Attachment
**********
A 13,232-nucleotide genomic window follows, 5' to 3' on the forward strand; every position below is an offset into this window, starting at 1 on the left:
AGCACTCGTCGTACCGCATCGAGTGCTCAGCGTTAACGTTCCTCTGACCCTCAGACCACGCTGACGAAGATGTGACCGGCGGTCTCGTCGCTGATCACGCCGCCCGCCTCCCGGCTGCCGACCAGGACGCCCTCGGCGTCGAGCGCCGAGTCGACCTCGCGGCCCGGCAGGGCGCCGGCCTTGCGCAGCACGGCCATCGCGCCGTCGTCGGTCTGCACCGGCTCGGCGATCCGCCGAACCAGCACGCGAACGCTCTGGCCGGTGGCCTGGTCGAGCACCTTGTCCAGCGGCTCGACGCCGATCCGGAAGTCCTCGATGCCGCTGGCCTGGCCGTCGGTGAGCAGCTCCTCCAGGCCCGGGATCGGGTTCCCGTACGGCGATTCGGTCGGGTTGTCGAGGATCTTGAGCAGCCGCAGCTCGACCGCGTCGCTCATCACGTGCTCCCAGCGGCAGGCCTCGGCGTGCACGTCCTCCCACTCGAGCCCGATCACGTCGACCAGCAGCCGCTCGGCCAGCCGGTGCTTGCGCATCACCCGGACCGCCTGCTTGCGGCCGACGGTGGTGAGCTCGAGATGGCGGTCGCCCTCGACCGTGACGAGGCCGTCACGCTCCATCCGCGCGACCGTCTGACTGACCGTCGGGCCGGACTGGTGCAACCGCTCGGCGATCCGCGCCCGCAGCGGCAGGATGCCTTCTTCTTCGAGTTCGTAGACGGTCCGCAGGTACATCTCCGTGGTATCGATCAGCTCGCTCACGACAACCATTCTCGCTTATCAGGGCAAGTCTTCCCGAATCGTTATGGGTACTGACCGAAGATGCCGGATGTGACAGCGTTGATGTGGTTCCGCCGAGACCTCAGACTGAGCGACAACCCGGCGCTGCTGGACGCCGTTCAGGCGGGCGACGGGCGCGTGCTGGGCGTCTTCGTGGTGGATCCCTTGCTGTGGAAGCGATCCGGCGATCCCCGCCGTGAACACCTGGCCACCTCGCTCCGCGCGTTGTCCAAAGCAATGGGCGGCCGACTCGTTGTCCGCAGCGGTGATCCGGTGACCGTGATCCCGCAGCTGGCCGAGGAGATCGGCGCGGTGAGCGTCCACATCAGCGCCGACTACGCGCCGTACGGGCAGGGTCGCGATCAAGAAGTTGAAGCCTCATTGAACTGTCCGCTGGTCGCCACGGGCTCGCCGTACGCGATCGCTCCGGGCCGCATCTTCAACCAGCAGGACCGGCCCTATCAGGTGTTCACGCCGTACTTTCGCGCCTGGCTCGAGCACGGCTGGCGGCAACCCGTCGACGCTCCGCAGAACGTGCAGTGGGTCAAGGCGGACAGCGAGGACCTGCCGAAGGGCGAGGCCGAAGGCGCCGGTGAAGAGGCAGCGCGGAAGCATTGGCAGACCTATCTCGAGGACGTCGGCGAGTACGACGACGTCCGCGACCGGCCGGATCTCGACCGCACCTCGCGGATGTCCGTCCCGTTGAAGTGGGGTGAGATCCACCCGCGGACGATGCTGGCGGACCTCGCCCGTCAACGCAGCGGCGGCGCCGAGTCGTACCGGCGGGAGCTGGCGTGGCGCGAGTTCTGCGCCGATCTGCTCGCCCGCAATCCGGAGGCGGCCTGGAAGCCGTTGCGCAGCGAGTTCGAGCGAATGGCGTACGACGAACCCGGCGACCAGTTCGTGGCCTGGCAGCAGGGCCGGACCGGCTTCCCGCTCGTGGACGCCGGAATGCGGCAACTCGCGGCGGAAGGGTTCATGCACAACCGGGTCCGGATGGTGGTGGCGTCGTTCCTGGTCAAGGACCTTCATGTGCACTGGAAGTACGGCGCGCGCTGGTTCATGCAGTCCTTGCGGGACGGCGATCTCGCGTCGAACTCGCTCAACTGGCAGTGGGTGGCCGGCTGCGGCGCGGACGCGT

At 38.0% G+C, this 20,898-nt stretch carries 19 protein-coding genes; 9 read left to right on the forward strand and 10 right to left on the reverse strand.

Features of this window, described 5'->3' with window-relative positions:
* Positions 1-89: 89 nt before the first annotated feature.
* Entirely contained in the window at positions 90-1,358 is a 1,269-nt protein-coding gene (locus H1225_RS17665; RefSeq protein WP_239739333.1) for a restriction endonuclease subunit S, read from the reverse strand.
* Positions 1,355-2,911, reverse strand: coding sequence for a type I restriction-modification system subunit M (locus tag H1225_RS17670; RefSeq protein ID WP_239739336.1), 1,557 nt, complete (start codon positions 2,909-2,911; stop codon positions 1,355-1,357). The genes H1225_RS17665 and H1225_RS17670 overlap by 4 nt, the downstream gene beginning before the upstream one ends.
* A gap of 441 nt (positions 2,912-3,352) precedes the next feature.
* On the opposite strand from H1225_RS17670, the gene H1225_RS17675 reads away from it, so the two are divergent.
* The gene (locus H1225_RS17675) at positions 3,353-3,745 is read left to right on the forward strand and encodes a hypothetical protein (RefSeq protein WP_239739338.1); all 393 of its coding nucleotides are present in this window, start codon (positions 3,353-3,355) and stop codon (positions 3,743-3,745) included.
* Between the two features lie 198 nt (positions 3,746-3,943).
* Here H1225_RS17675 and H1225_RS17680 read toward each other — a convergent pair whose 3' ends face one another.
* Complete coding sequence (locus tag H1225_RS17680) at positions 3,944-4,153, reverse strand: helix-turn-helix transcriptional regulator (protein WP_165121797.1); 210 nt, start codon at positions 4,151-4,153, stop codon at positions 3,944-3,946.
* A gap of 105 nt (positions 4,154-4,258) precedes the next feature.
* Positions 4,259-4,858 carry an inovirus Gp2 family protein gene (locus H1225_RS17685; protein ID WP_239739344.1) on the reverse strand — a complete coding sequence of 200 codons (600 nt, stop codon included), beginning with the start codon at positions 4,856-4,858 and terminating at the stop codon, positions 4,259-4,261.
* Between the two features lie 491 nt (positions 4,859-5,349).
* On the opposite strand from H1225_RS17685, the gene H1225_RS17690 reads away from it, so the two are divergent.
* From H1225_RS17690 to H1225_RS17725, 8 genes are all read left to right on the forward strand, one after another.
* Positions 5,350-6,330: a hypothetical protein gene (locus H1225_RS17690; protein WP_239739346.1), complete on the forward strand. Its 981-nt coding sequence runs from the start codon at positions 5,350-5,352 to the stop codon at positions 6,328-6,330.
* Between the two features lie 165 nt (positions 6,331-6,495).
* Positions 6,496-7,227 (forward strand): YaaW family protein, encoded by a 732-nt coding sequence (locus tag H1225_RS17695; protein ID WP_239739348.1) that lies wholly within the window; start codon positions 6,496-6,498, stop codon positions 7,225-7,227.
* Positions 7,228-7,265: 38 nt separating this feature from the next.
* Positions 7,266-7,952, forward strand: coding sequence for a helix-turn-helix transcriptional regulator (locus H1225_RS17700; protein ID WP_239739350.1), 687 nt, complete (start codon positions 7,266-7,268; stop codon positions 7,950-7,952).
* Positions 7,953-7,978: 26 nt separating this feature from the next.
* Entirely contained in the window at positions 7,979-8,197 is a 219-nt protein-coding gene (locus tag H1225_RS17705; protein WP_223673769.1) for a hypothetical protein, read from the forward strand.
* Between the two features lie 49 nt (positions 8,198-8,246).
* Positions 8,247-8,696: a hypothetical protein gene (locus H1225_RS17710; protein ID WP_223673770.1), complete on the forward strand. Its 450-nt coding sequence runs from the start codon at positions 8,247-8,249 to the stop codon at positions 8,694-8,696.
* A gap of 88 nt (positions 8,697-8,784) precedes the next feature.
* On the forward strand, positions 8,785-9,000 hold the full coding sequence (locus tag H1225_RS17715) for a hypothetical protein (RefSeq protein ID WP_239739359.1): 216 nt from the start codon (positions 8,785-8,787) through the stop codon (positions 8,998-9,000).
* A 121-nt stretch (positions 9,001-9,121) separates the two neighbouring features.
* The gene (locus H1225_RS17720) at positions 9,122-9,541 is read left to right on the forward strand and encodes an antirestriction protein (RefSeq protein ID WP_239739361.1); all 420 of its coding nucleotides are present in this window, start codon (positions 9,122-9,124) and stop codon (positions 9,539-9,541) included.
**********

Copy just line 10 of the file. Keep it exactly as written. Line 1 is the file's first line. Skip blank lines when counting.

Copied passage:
* The gene (locus H1225_RS17675) at positions 3,353-3,745 is read left to right on the forward strand and encodes a hypothetical protein (RefSeq protein WP_239739338.1); all 393 of its coding nucleotides are present in this window, start codon (positions 3,353-3,355) and stop codon (positions 3,743-3,745) included.